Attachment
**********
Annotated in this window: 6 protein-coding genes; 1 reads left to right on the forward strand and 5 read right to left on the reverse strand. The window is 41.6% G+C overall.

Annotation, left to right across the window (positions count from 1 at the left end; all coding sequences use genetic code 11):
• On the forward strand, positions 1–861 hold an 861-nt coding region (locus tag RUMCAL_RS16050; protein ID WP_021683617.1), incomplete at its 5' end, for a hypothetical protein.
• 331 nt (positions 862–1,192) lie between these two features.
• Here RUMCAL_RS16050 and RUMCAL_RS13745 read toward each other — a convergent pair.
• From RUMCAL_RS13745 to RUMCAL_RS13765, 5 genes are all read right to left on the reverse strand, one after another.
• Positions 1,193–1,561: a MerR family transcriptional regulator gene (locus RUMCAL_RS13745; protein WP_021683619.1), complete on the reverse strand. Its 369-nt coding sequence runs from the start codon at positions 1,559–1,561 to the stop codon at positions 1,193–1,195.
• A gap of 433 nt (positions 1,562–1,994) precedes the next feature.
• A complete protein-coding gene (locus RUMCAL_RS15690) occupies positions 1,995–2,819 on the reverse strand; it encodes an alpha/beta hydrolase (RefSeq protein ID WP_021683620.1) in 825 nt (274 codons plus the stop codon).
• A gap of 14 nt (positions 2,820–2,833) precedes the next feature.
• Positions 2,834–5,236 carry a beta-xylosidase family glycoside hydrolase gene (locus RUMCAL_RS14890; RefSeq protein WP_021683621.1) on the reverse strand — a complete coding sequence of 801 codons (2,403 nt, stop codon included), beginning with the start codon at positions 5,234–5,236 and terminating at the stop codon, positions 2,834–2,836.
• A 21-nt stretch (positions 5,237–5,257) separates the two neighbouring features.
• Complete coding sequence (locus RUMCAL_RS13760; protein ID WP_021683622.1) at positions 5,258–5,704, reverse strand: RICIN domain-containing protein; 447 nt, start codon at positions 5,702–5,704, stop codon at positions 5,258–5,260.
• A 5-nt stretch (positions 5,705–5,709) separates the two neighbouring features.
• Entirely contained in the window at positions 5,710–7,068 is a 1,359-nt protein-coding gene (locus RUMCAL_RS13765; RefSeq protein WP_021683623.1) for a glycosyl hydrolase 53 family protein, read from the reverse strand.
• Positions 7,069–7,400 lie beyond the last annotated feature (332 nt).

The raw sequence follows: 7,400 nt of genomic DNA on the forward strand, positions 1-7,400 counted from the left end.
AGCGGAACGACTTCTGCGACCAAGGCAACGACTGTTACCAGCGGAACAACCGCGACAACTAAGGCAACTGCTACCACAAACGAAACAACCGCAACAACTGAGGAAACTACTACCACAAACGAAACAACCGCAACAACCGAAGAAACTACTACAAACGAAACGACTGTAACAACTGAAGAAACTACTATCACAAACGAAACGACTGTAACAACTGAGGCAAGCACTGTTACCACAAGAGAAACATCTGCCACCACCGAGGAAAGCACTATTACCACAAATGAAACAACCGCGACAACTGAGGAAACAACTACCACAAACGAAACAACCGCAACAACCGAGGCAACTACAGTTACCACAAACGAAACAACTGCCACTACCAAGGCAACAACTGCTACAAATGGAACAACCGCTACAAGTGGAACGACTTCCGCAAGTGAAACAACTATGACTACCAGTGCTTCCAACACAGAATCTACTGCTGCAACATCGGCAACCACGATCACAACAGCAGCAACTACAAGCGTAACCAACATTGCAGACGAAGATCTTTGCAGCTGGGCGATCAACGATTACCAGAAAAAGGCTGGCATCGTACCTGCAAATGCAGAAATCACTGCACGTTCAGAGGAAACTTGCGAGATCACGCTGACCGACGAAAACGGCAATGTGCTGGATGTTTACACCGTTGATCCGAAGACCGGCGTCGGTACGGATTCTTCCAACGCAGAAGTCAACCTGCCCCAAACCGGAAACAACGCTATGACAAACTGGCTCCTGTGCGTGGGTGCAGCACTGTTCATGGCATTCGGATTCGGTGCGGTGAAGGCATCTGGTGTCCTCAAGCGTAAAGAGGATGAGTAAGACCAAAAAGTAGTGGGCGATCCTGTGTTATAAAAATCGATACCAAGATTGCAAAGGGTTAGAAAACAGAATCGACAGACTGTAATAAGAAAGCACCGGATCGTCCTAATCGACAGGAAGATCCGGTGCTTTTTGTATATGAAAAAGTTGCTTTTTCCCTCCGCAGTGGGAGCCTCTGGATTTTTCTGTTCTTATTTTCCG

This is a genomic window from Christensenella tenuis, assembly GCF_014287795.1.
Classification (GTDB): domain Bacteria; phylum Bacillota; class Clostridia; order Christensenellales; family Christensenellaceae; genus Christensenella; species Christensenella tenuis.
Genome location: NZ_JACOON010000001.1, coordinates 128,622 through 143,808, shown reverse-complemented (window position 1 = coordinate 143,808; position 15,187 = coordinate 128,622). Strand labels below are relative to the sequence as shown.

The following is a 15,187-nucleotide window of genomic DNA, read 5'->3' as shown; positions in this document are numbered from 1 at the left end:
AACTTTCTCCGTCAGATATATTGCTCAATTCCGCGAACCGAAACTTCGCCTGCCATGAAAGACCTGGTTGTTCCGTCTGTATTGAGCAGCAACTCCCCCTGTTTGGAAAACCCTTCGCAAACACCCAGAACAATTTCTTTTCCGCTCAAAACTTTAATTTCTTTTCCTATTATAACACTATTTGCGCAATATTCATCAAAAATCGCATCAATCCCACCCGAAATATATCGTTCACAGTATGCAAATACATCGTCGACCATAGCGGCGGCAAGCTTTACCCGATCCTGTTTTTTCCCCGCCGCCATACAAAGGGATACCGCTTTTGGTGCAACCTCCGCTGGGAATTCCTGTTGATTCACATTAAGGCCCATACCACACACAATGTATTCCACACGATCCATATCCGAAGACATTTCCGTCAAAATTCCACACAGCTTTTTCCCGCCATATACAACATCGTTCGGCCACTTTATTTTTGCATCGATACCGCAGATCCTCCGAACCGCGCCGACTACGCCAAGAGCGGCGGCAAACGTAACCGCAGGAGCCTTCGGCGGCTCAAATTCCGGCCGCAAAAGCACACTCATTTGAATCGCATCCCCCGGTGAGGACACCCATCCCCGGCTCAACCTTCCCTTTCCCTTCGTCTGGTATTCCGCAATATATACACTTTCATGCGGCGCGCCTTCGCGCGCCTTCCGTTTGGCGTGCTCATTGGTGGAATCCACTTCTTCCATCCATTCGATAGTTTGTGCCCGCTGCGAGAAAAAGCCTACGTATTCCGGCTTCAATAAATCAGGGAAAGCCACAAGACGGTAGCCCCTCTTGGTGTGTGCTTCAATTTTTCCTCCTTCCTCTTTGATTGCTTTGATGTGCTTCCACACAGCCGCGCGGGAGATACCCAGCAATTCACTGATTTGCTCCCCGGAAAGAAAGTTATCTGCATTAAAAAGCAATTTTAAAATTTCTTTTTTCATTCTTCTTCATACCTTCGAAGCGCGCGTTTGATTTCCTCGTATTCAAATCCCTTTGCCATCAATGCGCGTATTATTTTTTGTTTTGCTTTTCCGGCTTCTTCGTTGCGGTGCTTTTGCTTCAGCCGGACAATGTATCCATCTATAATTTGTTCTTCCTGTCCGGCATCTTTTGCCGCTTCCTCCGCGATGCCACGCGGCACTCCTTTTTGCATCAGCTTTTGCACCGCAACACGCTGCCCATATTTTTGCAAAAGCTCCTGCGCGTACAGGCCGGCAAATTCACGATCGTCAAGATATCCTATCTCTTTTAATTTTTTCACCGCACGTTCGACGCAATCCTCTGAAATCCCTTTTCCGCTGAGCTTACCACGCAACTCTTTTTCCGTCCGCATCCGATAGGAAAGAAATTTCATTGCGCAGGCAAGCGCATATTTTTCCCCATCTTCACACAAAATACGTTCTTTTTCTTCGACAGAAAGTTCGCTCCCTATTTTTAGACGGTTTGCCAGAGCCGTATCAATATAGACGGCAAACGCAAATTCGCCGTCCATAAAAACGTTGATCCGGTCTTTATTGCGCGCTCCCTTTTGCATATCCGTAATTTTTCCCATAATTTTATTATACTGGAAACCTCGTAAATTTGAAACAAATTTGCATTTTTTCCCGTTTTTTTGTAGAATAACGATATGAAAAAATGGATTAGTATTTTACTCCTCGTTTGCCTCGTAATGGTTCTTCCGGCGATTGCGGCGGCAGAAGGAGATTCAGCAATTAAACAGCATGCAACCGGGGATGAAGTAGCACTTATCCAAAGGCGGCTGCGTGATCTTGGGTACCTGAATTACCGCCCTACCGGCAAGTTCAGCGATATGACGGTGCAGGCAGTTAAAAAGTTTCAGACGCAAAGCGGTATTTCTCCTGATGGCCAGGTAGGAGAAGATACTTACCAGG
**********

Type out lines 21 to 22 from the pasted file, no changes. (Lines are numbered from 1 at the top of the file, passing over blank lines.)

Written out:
Genome location: NZ_JACOON010000001.1, coordinates 128,622 through 143,808, shown reverse-complemented (window position 1 = coordinate 143,808; position 15,187 = coordinate 128,622). Strand labels below are relative to the sequence as shown.

The following is a 15,187-nucleotide window of genomic DNA, read 5'->3' as shown; positions in this document are numbered from 1 at the left end: